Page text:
- Facilitate multi sectoral actions on health and to work with local non state actors

- Introduce the ‘New Public Management’- introduce competition between different public sector departments

- Identifying benchmarks and indicators to ensure monitoring of the progressive realization of health.


Decentralization of the sector will create an environment that nurtures equity as marginalized and alienated groups are better identified and the inclusion of their preferences in health planning and resource allocation is assured. This should however not be viewed as a means to exonerate government from its obligation to provide health care. The central government should continue to manage the resourcing of the health sector and to give technical support to the peripheral centers. This will create mutual accountability between the DHTs and central government, and ultimately efficiency and effectiveness. Decentralization also has an added advantage of availing district an opportunity to raise local revenue and to mobilize resources outside the health sector. The need to capacitate district health teams cannot be emphasized as success is centered on the capacity of each team.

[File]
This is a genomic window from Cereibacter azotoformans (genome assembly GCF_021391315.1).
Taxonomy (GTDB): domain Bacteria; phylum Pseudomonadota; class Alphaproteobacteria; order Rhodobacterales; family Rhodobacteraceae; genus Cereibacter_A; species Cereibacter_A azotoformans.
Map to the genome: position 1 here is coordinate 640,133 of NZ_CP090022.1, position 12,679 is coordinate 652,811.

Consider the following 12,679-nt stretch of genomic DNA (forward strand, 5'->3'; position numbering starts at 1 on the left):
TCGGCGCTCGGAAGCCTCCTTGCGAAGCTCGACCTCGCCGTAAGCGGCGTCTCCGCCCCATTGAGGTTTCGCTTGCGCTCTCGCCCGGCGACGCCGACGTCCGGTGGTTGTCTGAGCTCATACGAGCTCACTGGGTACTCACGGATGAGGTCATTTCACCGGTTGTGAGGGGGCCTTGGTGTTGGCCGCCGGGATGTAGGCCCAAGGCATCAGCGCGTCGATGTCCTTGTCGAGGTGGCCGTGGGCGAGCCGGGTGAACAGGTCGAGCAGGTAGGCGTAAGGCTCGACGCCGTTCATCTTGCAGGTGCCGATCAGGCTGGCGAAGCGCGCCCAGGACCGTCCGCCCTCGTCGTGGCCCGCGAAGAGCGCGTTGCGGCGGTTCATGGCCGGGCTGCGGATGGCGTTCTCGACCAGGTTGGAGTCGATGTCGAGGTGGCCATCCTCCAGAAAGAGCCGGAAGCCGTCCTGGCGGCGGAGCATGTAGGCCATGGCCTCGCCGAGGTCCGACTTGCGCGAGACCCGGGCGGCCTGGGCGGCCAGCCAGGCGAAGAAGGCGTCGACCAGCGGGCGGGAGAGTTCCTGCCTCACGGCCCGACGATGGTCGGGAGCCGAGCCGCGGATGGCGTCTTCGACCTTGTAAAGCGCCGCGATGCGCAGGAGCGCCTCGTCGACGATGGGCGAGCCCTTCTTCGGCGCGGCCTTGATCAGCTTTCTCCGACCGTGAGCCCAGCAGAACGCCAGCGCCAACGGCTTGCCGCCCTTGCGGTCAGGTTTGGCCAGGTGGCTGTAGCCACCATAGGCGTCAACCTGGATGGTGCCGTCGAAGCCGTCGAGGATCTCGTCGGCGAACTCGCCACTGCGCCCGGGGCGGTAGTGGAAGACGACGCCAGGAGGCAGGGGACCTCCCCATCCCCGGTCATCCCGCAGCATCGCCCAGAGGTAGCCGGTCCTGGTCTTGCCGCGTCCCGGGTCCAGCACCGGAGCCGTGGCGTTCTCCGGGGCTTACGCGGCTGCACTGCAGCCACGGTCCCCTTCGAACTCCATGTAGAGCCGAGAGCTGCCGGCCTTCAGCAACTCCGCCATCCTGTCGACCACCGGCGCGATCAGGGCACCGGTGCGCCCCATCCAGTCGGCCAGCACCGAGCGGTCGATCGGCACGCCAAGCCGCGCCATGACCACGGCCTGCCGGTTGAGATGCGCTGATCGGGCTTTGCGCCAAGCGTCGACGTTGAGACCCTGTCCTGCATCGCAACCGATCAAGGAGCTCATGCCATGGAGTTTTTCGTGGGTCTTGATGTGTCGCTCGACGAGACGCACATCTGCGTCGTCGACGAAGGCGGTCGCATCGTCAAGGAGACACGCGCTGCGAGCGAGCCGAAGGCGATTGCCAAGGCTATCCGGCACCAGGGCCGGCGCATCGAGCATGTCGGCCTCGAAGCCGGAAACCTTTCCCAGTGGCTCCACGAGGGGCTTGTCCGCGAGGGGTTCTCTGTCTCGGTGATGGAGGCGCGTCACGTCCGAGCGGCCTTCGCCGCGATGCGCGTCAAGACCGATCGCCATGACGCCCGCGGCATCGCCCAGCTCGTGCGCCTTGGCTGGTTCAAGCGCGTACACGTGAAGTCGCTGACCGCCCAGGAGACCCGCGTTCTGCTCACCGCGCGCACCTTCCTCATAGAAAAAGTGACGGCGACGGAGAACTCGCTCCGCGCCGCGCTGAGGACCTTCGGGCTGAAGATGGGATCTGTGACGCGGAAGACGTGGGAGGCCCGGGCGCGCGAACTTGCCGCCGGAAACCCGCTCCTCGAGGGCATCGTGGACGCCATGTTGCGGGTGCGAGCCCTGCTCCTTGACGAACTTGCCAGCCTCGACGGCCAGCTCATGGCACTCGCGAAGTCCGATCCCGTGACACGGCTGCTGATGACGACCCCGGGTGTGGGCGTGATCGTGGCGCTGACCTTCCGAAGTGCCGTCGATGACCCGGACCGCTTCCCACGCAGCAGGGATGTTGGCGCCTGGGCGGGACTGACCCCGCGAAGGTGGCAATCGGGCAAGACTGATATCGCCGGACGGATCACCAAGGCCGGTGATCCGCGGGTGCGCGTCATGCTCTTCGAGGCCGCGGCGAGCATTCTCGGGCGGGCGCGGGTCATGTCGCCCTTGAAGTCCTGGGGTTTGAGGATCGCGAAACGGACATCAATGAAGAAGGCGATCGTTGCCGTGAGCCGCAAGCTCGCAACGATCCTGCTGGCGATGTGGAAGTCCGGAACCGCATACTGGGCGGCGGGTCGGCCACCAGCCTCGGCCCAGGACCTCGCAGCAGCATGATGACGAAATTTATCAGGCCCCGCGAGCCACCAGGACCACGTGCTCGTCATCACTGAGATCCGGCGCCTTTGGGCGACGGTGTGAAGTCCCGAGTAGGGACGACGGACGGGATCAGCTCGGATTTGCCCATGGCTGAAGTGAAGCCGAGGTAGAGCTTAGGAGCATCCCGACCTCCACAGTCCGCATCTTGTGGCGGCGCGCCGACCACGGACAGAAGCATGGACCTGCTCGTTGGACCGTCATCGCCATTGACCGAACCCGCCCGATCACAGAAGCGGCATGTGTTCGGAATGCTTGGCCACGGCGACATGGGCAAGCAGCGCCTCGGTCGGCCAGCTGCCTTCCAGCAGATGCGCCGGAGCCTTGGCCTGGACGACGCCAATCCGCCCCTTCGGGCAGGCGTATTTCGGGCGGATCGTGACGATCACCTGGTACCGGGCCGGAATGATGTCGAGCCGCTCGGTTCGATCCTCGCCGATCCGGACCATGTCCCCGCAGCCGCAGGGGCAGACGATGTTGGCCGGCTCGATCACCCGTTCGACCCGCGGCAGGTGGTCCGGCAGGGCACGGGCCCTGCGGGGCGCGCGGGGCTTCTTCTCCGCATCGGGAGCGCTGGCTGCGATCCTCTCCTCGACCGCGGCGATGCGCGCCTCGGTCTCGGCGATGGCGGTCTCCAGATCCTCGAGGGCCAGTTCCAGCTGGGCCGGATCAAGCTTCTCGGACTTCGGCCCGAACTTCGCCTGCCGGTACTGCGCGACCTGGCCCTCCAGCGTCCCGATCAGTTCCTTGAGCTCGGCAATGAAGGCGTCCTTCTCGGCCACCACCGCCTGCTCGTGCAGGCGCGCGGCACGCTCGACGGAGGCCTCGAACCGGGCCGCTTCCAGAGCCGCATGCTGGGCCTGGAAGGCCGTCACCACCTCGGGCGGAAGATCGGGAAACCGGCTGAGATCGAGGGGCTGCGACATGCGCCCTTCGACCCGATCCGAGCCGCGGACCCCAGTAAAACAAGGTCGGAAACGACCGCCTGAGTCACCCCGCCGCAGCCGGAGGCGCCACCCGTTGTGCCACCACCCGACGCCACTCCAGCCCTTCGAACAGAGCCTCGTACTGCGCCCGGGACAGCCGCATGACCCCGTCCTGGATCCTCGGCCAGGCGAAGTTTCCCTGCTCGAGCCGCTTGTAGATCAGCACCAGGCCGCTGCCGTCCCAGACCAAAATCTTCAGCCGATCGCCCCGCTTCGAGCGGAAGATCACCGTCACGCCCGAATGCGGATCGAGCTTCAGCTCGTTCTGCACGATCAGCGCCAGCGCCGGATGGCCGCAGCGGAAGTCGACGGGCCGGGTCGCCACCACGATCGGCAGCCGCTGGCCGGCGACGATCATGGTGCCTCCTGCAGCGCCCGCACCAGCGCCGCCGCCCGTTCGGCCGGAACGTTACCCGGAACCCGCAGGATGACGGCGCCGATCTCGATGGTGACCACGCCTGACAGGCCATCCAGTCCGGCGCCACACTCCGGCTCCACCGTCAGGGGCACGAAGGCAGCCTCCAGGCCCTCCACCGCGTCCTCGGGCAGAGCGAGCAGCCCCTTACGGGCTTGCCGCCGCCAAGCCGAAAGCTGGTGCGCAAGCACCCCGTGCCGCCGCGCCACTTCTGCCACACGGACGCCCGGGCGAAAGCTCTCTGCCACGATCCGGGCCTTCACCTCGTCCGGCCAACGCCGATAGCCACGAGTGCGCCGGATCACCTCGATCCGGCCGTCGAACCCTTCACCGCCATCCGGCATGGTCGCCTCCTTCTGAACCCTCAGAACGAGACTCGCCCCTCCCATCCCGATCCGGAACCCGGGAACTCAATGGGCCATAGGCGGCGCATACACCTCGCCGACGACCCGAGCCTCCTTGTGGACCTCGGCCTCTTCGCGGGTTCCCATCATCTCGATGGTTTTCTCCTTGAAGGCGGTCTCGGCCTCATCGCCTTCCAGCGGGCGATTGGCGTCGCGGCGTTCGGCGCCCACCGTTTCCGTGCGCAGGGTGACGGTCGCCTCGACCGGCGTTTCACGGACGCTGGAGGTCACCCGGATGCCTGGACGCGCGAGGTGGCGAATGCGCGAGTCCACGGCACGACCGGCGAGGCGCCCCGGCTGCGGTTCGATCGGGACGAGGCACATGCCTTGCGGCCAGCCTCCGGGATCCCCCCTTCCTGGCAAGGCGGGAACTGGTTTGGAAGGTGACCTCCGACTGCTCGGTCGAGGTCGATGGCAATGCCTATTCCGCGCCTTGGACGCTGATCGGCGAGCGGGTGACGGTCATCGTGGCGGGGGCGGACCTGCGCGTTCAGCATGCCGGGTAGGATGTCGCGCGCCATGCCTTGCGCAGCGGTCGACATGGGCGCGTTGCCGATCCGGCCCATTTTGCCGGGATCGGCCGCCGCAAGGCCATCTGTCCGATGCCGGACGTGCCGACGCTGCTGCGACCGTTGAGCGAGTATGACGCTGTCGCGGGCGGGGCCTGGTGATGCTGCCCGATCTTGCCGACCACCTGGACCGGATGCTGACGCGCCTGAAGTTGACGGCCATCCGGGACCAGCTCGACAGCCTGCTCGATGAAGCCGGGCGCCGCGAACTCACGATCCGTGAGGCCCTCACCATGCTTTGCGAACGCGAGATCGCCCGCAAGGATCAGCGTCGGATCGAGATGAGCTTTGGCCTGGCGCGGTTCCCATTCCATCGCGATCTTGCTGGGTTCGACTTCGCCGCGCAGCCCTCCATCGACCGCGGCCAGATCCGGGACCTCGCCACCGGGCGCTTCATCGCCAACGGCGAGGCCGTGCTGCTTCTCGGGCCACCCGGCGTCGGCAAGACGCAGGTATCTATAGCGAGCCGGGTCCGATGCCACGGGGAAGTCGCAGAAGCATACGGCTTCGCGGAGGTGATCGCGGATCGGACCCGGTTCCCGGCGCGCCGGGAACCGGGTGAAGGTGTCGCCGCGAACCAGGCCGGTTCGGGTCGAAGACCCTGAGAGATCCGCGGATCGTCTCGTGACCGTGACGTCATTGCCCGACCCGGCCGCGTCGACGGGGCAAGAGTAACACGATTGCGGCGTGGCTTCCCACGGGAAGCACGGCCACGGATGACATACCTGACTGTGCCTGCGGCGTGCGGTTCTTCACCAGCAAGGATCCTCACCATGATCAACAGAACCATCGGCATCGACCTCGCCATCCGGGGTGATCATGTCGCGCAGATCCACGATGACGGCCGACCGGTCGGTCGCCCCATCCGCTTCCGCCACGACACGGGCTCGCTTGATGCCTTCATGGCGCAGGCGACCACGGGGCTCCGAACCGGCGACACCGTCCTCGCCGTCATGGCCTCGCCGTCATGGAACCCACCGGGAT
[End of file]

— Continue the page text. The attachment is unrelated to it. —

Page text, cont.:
The current expenditure lines in the MoHCW do not disaggregate spending at district and at primary care level making it difficult to track policy goals for and performance of primary health care and clinic services. Major referral hospitals increased their real expenditures and it would be important to determine the functioning of the referral system to assess efficiency in use of allocated resources to these levels.